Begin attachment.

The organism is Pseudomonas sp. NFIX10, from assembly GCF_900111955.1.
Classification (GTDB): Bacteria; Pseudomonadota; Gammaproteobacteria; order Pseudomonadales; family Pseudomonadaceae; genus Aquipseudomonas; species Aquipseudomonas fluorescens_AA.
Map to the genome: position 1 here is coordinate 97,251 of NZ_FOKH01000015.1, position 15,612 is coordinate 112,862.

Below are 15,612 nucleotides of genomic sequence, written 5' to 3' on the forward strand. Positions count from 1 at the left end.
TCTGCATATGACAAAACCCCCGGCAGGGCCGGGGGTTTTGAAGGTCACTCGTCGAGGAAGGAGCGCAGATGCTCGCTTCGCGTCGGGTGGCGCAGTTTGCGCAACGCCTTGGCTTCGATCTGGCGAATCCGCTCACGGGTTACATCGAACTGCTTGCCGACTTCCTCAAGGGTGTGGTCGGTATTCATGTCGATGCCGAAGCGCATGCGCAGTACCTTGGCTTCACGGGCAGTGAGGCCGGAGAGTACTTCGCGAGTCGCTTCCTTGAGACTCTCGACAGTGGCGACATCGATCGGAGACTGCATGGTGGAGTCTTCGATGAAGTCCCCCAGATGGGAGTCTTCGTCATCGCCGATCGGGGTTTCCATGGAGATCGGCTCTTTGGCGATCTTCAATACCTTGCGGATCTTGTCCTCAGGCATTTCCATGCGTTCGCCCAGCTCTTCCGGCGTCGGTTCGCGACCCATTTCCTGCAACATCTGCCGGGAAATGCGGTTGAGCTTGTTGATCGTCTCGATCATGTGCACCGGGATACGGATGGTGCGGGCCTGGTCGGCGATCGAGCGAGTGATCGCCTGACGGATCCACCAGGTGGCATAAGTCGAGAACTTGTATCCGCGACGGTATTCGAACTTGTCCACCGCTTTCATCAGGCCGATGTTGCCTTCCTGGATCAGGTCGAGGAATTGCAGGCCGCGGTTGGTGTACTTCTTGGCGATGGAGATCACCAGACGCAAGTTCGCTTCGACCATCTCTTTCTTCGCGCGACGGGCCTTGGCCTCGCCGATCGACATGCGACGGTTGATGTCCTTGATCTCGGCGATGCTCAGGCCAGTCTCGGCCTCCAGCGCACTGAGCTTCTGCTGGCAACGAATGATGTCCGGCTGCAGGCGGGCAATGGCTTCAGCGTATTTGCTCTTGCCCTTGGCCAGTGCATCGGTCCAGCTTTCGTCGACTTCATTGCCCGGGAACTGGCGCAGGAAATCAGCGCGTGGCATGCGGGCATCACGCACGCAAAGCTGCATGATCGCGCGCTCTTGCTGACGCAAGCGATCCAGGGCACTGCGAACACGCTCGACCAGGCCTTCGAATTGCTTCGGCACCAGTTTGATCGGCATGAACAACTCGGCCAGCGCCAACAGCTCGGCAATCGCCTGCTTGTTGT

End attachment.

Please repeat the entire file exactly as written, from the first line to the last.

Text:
The organism is Pseudomonas sp. NFIX10, from assembly GCF_900111955.1.
Classification (GTDB): Bacteria; Pseudomonadota; Gammaproteobacteria; order Pseudomonadales; family Pseudomonadaceae; genus Aquipseudomonas; species Aquipseudomonas fluorescens_AA.
Map to the genome: position 1 here is coordinate 97,251 of NZ_FOKH01000015.1, position 15,612 is coordinate 112,862.

Below are 15,612 nucleotides of genomic sequence, written 5' to 3' on the forward strand. Positions count from 1 at the left end.
TCTGCATATGACAAAACCCCCGGCAGGGCCGGGGGTTTTGAAGGTCACTCGTCGAGGAAGGAGCGCAGATGCTCGCTTCGCGTCGGGTGGCGCAGTTTGCGCAACGCCTTGGCTTCGATCTGGCGAATCCGCTCACGGGTTACATCGAACTGCTTGCCGACTTCCTCAAGGGTGTGGTCGGTATTCATGTCGATGCCGAAGCGCATGCGCAGTACCTTGGCTTCACGGGCAGTGAGGCCGGAGAGTACTTCGCGAGTCGCTTCCTTGAGACTCTCGACAGTGGCGACATCGATCGGAGACTGCATGGTGGAGTCTTCGATGAAGTCCCCCAGATGGGAGTCTTCGTCATCGCCGATCGGGGTTTCCATGGAGATCGGCTCTTTGGCGATCTTCAATACCTTGCGGATCTTGTCCTCAGGCATTTCCATGCGTTCGCCCAGCTCTTCCGGCGTCGGTTCGCGACCCATTTCCTGCAACATCTGCCGGGAAATGCGGTTGAGCTTGTTGATCGTCTCGATCATGTGCACCGGGATACGGATGGTGCGGGCCTGGTCGGCGATCGAGCGAGTGATCGCCTGACGGATCCACCAGGTGGCATAAGTCGAGAACTTGTATCCGCGACGGTATTCGAACTTGTCCACCGCTTTCATCAGGCCGATGTTGCCTTCCTGGATCAGGTCGAGGAATTGCAGGCCGCGGTTGGTGTACTTCTTGGCGATGGAGATCACCAGACGCAAGTTCGCTTCGACCATCTCTTTCTTCGCGCGACGGGCCTTGGCCTCGCCGATCGACATGCGACGGTTGATGTCCTTGATCTCGGCGATGCTCAGGCCAGTCTCGGCCTCCAGCGCACTGAGCTTCTGCTGGCAACGAATGATGTCCGGCTGCAGGCGGGCAATGGCTTCAGCGTATTTGCTCTTGCCCTTGGCCAGTGCATCGGTCCAGCTTTCGTCGACTTCATTGCCCGGGAACTGGCGCAGGAAATCAGCGCGTGGCATGCGGGCATCACGCACGCAAAGCTGCATGATCGCGCGCTCTTGCTGACGCAAGCGATCCAGGGCACTGCGAACACGCTCGACCAGGCCTTCGAATTGCTTCGGCACCAGTTTGATCGGCATGAACAACTCGGCCAGCGCCAACAGCTCGGCAATCGCCTGCTTGTTGT